At its core, the Rohingya story is that of religiously and ethnically motivated genocide; by virtue of our own history, the American Jewish community has a responsibility to demand that the world neither ignore that truth, nor allow it to continue.
Together HIAS and AJWS are part of the Jewish Rohingya Justice Network (JRJN), a consortium of 28 Jewish NGOs, including representatives of all four major branches of American Judaism, formed in the wake of the 2017 massacres. As we mark the anniversary of those shocking events, and even as the global community struggles with challenges we could never have anticipated three years ago, we call for renewed efforts to recognize the horrors visited on the Rohingya, and defend the rights of those living as refugees as well as those who remain inside Burma.
Three years after this mass exodus, and decades after the escalation of their persecution, the Rohingya people face pressing needs in the here and now. The U.S. must lead the international community in demanding that Burma restore citizenship to the Rohingya people and ensure that upcoming Burmese elections, scheduled for Nov.8, are free and fair and allow Rohingya participation; put a stop to efforts to relocate refugees from Bangladesh to an island in the Bay of Bengal; and ensure robust funding to safeguard decent living conditions in the camps, not least of which is the refugees’ battle against Covid-19.
This must begin with a clear-eyed acknowledgement of what the Rohingya have endured: We call on the State Department to formally designate Burma’s murderous campaign against the Rohingya people a genocide. Such designation will not be difficult to establish: A U.N. independent fact-finding mission established in 2019 that there was “a pattern of conduct that infers genocidal intent on the part of the State to destroy the Rohingya, in whole or in part, as a group,” adding that “the State of Myanmar continues to harbor genocidal intent and the Rohingya remain under serious risk of genocide.” The United States Holocaust Memorial Museum concurs, having determined that there is “compelling evidence that the Burmese military committed ethnic cleansing, crimes against humanity, and genocide against the Rohingya.”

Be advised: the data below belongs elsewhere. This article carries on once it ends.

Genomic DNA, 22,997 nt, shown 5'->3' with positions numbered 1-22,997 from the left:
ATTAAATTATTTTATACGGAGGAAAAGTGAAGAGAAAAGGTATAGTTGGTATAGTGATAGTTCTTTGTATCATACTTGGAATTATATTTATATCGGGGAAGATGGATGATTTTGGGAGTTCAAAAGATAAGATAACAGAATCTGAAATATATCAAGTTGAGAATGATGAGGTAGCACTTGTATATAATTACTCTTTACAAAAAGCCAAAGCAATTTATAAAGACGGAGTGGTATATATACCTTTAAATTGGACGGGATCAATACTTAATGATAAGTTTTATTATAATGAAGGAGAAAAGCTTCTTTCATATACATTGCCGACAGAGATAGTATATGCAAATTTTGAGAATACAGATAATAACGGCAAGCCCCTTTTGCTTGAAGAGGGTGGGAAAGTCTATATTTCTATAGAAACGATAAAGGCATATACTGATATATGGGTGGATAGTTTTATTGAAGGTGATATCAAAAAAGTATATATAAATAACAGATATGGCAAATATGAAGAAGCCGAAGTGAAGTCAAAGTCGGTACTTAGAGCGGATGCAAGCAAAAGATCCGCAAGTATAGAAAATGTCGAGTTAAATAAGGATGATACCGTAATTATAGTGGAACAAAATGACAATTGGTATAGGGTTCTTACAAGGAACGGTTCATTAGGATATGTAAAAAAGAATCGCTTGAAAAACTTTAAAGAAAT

Even as we struggle with our own challenges here in the U.S., we must not forget that an entire people and culture faces extermination.
Now, in the month of Elul, Jews are asked to do a cheshbon hanefesh, an accounting of the soul. We ask ourselves especially timely questions – what have we done in the past year for the oppressed and suffering? Specifically, how do we commit to acting in 5781 to support the Rohingya people?
We invite the entire American-Jewish community to join the powerful Jewish movement for justice for the Rohingya people. And we call on our nation’s leadership to do all that is within our power to defend the Rohingya people from Burma’s efforts to, very simply, eliminate them from the face of the Earth. Our Jewish history — our Jewish voice — empowers us to continue to stand in solidarity with the Rohingya people .
Naomi Steinberg is Vice President of Policy and Advocacy at HIAS. Lilach Shafir is Director of International Education and Jewish Engagement at American Jewish World Service.